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Attention and Prediction

Posted: July 8, 2013 at 2:12 pm

After watching this video, I was inspired to think about attention in relation to the Integrative Theory that has been developed during this research project.

There is something very interesting in the way that attention is so strongly rooted to task demands, and begs the question of attention in the absence of those demands. We know that our eyes do not see what we perceive, but we may still perceive even when we are not engaged in a task. Perhaps the ongoing sensory information in the absence of task demands disappears, due to its complexity (by not being engaged in a task, we are not looking for anything in particular) and habituation, and that is what causes the onset of mind-wandering. Then there is the additional question: is there attention in dreaming and imagery? Some theories of imagery state that images are constructed in early visual cortex and then perceived the same as external perception. It is clear that our perception is more spatially stable than the information from our eyes, we don’t see our saccades, so the image we perceive is not the image in our early visual cortex, which is presumably more tied to the eyes and therefore more unstable. So when we imagine, do we produce an unstable image in the early cortex that is stabilized in later visual areas? Can we imagine moving images better in our periphery, and detailed colour images better in our fovea? If imagery is in the early VC, then the fovea and the periphery should effect imagery. Kosslyn’s studies have shown how things like field or view, smooth pursuit and resolution link perception and imagery, but it has also been shown that imagery is possible without the functional use of the early VC.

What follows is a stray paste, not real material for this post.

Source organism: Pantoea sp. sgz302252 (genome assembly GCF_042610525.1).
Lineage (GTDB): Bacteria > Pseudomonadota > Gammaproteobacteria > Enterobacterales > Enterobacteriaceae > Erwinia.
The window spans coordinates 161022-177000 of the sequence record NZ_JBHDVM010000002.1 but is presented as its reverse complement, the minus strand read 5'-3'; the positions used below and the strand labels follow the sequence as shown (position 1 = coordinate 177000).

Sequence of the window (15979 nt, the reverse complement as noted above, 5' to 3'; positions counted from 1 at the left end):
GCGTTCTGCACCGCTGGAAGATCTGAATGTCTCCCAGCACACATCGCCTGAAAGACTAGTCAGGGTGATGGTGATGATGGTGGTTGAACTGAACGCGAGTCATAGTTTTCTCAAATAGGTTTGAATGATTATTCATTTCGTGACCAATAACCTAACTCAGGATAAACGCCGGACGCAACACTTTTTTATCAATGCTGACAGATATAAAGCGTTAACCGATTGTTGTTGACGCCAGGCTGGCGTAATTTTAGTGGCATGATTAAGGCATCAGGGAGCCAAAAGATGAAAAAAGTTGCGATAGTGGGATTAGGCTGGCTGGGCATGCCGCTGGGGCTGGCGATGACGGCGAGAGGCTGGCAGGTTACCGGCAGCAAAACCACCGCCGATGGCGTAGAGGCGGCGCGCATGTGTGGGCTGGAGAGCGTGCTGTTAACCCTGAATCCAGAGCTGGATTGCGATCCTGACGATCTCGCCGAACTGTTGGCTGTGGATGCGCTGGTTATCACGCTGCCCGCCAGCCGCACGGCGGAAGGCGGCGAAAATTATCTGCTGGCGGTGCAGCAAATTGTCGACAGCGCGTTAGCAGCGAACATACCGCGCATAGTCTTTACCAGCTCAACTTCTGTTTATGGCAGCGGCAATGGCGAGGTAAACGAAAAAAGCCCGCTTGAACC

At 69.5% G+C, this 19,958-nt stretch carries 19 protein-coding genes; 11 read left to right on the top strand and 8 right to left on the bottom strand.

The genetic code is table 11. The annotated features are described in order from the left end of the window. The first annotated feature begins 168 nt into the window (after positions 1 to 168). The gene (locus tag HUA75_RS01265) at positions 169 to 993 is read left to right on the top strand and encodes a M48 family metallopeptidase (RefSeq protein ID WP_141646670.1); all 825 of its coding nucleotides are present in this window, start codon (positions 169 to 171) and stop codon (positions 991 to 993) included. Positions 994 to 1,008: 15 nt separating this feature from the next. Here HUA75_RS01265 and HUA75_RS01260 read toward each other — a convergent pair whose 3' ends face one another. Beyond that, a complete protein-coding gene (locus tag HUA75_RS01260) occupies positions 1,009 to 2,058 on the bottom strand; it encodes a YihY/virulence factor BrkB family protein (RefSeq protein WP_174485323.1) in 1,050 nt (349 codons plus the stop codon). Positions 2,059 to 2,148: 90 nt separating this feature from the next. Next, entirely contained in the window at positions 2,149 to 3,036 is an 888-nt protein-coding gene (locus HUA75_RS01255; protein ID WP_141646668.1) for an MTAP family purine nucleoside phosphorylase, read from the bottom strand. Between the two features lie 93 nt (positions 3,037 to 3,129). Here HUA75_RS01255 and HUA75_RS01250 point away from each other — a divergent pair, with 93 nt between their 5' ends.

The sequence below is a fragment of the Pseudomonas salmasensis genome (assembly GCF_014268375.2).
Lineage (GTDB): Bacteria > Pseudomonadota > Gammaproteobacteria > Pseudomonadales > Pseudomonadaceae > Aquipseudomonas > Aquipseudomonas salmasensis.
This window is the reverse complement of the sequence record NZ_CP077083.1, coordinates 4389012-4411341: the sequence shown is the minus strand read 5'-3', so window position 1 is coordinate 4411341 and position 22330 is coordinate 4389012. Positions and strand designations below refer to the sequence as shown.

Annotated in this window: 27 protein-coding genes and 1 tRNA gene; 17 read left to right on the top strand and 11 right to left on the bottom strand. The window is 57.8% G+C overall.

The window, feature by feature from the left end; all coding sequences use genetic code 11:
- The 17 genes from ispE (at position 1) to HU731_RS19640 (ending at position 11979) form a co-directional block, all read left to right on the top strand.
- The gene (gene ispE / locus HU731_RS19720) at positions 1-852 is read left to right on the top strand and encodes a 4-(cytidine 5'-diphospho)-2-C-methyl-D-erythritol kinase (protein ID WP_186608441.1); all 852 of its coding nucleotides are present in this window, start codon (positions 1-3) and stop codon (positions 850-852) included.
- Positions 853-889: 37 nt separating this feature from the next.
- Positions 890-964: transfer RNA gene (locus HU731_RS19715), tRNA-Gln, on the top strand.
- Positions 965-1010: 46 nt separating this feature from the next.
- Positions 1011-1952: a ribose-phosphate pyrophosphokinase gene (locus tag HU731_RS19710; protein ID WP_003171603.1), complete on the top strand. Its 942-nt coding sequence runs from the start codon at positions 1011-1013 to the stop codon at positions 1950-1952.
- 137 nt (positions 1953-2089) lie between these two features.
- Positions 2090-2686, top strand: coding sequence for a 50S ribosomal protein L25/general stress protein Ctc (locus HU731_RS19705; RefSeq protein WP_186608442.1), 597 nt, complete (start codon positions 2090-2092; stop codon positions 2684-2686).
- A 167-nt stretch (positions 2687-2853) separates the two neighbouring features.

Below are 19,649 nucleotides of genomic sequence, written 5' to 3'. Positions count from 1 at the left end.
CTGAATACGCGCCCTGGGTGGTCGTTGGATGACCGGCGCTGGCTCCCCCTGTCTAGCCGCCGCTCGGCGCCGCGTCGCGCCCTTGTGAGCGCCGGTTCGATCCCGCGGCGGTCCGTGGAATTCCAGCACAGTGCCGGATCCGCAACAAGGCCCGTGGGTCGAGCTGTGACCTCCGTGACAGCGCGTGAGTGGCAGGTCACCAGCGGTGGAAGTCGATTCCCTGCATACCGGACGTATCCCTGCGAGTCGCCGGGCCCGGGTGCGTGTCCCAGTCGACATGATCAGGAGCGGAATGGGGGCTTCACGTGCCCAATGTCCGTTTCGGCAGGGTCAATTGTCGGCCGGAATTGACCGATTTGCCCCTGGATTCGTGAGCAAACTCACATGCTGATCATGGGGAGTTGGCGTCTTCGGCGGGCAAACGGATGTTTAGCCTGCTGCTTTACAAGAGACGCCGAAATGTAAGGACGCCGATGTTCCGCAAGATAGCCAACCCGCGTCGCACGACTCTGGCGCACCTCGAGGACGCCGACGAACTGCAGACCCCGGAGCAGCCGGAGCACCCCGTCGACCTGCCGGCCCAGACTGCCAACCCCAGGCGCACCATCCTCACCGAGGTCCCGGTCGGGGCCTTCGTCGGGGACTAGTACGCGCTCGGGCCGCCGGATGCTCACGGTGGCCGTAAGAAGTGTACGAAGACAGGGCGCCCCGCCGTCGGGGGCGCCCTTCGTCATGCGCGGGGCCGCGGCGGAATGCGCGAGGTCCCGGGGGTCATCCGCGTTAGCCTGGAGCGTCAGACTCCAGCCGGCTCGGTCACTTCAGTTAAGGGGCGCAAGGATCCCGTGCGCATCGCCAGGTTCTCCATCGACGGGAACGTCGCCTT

The main conclusion I have come to in the Integrative Theory (of mental imagery, perception, dreaming and mind-wandering) is prediction / simulation. Our mind-wanderings and dreams are an expected sequence of events. They are an exploitation of implicit learning that teaches us what we need to pay attention to and what we can ignore in the world. We should then think about perception in relation to prediction also. Beyond task demands it’s our expectations of what may happen next that drives our attention.

I would go so far as to say that we can’t actually perceive without the ability to predict. Prediction is one of the most powerful ways we can constrain the complexity of sensory information to make sense of it. I would further say that it takes a lot of embodied sensory learning in the world for our brains to build up these predictions that allow us to perceive with increasing detail and complexity. This complexity is both a function of the complexity of sensory information in the world, and equally, from our increasingly accurate predictive mechanisms.